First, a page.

i.e., the MLEs, and exist and are unique ones that maximize (28). Thus, using the Solver of Excel 2010 for maximizing (28), we have that
(69)
where
(70)
(71)
Then the estimate, of a safe dose (maximal tolerated dose (MTD)) for randomly chosen subject, which will not cause some undesirable effect (e.g., toxicity, carcinogenicity) is given by
(72)
where the significance level a = 0.025.
Thus, the upper end of the interval is the maximal tolerated dose (MTD) and the lower end of the interval is the minimal effective dose (MED) =7.0557, i.e.,
Statistical inference. If the dose d of a drug is given by
(73)
then there is more than 97.5% assurance that d will be a suitable dose for randomly chosen subjects from the point of view of efficacy as well as from the point of view of toxicity.
4.2. Example 2
Consider the situation described in Example 1. Let us assume that
(74)
where
(75)
is a cumulative distribution function of a two-parameter Weibull distribution with an unknown parametric vector is a scale parameter, is a shape parameter. Using the Solver of Excel 2010 for maximizing the likelihood function of the grouped data (58) and (59),
(76)
it can be obtained the MLEs
(77)
where
(78)
(79)
Then the estimate,, of the minimal effective dose (MED) for randomly selected subjects, which elicits a prescribed lowest therapeutic response, is given by
(80)
where the significance level a = 0.025.
Now, let us assume that
(81)
where
(82)
is a cumulative distribution function of a two-parameter Weibull distribution with an unknown parametric vector is a scale parameter, is a shape parameter. Using the Solver of Excel 2010 for maximizing the likelihood function of the grouped data (66) and (67),
(83)
it can be obtained the MLEs
(84)
where
(85)
(86)
Then the estimate, , of a safe dose (maximal tolerated dose (MTD)) for randomly chosen subject, which will not cause some undesirable effect (e.g., toxicity, carcinogenicity) is given by
(87)
where the significance level a = 0.025.
Maximum likelihood inference. Since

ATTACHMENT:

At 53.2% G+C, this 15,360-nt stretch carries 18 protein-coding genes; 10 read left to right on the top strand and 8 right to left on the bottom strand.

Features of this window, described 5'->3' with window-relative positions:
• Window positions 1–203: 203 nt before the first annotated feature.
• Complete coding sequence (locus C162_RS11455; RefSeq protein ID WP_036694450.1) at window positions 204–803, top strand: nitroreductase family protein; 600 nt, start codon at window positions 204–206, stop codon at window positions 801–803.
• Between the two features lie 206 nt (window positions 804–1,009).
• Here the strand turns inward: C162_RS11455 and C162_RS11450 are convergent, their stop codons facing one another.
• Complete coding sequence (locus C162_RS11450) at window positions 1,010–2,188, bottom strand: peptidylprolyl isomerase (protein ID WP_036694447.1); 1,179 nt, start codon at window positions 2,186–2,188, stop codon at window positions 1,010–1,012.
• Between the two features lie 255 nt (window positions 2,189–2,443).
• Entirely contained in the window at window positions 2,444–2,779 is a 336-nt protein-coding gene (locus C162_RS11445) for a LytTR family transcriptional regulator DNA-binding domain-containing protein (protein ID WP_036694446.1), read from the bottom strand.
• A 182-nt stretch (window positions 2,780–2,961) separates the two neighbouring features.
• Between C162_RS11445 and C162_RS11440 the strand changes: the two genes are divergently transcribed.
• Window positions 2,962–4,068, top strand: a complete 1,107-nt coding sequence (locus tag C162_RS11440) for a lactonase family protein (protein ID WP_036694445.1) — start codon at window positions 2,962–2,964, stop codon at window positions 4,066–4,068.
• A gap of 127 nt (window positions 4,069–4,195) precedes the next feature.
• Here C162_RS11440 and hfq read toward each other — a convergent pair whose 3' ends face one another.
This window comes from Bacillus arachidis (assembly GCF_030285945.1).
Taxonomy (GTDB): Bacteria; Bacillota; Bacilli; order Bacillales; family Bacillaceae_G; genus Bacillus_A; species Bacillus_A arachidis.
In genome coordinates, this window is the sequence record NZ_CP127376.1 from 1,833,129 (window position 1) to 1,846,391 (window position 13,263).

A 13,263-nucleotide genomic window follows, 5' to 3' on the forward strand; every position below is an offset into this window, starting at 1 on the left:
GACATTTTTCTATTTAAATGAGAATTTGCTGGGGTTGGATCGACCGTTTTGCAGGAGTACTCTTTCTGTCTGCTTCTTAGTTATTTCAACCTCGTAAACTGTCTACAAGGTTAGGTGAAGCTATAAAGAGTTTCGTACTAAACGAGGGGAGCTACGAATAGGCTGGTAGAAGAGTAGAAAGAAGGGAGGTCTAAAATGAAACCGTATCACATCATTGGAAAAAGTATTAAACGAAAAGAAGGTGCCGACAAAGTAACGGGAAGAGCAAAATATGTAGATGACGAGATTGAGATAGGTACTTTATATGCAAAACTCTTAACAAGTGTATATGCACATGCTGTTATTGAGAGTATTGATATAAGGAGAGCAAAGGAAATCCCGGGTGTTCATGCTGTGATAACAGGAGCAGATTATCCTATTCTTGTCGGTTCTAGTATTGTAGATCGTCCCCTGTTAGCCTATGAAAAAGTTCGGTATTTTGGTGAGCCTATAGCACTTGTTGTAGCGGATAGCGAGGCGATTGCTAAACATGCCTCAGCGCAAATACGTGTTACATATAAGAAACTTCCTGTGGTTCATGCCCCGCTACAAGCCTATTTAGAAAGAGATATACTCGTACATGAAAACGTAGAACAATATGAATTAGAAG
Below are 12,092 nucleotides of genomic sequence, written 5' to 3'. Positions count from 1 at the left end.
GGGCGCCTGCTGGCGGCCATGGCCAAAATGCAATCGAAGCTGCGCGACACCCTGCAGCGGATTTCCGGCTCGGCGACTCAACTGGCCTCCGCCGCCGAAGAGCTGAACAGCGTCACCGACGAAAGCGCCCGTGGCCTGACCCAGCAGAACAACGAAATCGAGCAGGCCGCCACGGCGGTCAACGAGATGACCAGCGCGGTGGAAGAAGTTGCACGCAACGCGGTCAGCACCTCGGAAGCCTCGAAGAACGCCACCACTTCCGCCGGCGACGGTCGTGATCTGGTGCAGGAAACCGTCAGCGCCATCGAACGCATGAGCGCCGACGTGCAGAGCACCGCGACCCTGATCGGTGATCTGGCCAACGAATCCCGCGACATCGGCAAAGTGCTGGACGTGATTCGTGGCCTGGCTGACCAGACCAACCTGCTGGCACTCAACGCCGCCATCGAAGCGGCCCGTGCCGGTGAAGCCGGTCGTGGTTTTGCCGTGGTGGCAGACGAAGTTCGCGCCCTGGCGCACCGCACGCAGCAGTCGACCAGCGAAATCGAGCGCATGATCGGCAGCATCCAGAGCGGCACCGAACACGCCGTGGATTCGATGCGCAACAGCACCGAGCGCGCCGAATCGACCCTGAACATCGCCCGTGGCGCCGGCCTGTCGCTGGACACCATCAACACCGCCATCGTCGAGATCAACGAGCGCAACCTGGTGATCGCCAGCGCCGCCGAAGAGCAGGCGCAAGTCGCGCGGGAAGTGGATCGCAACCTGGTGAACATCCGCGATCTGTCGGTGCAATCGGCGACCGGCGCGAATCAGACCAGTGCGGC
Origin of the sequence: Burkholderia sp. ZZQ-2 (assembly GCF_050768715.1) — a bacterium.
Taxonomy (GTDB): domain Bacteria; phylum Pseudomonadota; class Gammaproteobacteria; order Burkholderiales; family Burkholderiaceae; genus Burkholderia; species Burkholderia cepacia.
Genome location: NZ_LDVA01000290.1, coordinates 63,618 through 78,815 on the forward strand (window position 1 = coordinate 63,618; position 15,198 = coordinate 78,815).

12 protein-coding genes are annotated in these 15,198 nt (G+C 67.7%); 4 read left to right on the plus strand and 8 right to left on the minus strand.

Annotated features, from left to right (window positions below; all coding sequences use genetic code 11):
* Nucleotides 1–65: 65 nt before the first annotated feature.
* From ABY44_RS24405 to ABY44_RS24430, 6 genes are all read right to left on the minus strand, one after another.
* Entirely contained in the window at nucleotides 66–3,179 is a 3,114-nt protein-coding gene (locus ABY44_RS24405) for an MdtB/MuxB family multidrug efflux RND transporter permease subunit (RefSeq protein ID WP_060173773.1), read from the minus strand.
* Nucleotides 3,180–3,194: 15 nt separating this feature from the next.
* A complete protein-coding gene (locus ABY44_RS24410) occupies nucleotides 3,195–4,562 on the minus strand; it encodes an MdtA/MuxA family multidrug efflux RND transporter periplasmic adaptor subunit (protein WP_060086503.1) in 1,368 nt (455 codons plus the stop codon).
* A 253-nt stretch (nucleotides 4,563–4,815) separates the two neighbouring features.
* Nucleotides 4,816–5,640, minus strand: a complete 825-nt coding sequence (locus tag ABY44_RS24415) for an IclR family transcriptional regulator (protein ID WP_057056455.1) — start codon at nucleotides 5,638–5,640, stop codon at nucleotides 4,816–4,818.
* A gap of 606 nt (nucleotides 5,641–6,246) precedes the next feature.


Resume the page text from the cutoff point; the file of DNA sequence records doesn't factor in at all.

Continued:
(88)
and
(89)
it follows from (88) and (89) that the normal distribution better fits the grouped data of Example 1 than the Weibull distribution.
5. Conclusion
Dose–response experiments are an important part of biomedical research to study relationships between increasing doses of a therapeutic compound and a variety of responses. Typically, the response represents a phenotypical effect of a compound such as inhibition, stimulation, toxicity, or expression level of a certain gene. The primary goal of such an experiment is to detect a dose–response relationship and to determine the nature of the relationship wherever it exists. In this article, we focus on a continuous response and an experimental design with fixed number of doses. If the dose–response relationship exists, it may be monotone, that is, the compound effect (increasing or decreasing) becomes stronger (or stays the same) with an increasing dose. This property is very common in real applications, especially when inhibition or toxicity is measured. More general umbrella-shaped profiles [12] can occur within the context of overdosing and therefore a decreasing (increasing) effect is expected after reaching some threshold dose. These properties are not discussed in this paper. It is assumed only that the dose of a drug suitable for a randomly chosen subject is a random variable that follows a certain law of probability distribution. If there are a few models of the probability distribution for the aforementioned random variable, then the best model is the one that provides the greatest value of the maximum likelihood function of the grouped data. The methodology described here can be extended in several different directions to handle various problems that arise in practice. We have illustrated the proposed methodology for location-scale distributions (such as, say, the normal, lognormal, Gumbel, Weibull distribution, etc.). Applications to other distributions could follow directly.
References